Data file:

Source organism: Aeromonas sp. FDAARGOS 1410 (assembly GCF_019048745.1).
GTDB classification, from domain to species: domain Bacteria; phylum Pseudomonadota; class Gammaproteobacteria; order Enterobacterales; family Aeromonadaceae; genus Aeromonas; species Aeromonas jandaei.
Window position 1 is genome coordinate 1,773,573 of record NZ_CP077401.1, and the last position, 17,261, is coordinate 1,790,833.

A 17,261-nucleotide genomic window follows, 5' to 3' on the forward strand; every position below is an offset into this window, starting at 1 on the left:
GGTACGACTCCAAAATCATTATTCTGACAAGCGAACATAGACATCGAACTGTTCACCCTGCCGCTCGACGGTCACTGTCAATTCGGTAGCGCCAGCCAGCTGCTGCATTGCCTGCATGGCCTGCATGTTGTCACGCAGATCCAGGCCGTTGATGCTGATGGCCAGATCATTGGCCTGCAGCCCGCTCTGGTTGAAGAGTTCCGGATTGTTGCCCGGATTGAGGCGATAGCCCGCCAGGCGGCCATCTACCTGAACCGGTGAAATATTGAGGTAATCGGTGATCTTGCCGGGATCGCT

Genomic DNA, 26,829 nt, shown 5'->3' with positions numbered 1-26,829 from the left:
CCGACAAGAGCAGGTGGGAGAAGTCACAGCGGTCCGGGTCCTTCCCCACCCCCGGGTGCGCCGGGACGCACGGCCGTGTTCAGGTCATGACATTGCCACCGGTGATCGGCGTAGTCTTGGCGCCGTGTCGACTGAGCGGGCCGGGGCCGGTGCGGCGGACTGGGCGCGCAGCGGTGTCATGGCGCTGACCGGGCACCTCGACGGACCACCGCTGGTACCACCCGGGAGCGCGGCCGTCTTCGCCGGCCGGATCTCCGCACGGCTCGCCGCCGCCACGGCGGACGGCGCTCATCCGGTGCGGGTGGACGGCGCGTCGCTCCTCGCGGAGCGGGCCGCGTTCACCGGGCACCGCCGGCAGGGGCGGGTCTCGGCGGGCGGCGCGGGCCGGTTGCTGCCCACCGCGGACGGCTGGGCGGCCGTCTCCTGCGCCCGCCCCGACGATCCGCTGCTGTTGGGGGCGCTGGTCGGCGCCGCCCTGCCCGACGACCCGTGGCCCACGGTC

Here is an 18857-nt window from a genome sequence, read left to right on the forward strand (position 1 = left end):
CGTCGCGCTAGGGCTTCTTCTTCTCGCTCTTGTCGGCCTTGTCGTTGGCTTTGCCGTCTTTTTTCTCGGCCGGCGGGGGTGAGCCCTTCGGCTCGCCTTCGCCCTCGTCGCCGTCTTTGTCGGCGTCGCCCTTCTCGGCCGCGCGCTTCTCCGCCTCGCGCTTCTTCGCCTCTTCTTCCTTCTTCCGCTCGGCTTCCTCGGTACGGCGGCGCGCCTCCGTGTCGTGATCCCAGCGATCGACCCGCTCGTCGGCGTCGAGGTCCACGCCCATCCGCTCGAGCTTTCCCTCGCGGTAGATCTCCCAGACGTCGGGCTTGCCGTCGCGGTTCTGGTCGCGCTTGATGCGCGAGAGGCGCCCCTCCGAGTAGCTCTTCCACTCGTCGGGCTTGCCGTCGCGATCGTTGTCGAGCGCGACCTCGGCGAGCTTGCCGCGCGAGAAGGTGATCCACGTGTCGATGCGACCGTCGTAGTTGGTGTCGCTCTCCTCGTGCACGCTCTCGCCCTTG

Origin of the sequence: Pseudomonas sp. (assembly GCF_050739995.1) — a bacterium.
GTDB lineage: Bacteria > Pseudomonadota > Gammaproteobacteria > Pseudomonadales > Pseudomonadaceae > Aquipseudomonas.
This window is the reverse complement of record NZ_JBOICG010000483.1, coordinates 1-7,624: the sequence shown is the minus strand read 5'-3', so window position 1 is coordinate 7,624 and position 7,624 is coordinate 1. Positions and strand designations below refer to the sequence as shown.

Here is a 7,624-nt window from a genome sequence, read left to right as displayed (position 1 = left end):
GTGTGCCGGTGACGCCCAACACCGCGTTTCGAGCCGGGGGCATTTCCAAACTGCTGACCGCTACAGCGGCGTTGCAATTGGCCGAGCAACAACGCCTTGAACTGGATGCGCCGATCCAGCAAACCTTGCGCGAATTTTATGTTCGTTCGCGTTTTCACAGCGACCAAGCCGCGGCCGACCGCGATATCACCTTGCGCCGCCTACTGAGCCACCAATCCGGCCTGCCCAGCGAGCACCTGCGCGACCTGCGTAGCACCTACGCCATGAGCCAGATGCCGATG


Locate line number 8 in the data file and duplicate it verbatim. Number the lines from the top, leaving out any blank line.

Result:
Here is an 18857-nt window from a genome sequence, read left to right on the forward strand (position 1 = left end):